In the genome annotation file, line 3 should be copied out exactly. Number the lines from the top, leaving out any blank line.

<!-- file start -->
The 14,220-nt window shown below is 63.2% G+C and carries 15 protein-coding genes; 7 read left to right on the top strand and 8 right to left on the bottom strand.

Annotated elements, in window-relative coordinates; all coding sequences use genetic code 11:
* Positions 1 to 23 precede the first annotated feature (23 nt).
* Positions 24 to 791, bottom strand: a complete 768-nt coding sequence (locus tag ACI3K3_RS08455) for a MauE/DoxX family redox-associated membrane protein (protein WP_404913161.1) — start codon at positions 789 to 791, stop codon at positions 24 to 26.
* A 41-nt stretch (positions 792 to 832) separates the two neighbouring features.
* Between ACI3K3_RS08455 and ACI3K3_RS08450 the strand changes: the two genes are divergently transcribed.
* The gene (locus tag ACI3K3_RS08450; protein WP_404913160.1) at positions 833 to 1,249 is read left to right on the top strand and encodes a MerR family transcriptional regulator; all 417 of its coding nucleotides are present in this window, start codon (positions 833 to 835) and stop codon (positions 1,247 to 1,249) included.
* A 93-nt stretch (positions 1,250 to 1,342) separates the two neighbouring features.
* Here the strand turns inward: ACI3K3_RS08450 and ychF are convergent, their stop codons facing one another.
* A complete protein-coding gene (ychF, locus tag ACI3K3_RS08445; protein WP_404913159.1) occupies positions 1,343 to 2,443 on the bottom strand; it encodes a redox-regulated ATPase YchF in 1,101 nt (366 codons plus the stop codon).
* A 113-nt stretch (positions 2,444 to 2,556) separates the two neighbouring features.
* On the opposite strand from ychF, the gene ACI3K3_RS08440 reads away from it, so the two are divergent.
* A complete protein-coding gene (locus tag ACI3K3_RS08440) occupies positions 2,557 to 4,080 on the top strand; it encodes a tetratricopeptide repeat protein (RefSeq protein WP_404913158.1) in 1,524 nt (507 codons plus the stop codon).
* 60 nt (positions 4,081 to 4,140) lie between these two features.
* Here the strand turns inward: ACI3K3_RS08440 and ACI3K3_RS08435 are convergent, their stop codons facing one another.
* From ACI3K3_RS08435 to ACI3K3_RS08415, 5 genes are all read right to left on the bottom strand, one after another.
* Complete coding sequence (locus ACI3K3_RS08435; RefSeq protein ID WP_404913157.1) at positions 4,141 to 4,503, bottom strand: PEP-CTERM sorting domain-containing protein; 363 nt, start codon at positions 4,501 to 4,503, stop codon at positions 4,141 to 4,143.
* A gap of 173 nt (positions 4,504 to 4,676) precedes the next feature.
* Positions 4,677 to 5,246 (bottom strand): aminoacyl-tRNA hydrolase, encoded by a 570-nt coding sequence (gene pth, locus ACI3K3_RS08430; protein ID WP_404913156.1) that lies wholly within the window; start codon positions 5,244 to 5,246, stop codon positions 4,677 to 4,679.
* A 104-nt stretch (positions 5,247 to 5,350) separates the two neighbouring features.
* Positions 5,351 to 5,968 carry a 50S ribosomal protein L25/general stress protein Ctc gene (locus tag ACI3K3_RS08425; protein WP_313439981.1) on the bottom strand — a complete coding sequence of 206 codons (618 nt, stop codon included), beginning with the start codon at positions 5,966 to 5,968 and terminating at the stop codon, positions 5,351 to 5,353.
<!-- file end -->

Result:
* Positions 1 to 23 precede the first annotated feature (23 nt).